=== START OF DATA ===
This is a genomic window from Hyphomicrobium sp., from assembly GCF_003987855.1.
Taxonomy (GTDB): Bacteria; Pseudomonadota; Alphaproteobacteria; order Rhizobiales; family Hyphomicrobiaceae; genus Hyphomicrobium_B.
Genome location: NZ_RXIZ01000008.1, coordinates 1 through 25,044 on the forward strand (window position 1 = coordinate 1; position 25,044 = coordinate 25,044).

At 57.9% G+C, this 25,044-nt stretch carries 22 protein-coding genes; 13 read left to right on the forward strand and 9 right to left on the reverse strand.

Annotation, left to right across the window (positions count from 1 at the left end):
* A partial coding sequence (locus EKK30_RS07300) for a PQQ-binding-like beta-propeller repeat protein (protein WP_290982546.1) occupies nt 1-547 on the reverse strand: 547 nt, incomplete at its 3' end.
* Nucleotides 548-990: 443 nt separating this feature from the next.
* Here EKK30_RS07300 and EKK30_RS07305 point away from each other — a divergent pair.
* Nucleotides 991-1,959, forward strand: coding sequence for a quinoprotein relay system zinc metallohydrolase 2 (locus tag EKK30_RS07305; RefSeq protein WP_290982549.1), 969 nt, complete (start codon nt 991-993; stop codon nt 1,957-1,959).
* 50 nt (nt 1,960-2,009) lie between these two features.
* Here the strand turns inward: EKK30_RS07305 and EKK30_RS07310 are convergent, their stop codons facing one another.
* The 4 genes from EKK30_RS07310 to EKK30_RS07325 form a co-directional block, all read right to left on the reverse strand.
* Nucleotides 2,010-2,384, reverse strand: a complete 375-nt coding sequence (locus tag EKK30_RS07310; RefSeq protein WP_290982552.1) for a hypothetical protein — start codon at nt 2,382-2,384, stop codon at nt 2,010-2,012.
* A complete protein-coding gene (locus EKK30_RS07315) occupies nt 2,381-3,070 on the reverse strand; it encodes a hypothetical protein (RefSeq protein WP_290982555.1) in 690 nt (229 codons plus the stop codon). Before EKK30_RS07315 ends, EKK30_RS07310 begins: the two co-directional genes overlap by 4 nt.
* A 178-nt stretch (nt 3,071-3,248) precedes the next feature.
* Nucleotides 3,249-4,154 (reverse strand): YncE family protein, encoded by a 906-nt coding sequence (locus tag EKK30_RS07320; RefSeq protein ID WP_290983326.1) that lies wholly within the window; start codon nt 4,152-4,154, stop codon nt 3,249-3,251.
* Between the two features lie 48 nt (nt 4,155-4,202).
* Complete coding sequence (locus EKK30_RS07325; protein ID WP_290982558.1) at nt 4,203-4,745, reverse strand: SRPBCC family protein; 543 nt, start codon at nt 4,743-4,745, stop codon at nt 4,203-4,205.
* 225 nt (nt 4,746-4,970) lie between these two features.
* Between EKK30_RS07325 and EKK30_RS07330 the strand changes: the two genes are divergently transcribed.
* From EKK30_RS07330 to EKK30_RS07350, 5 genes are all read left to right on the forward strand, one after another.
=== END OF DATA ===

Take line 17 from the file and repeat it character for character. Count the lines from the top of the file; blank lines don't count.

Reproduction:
* Between the two features lie 48 nt (nt 4,155-4,202).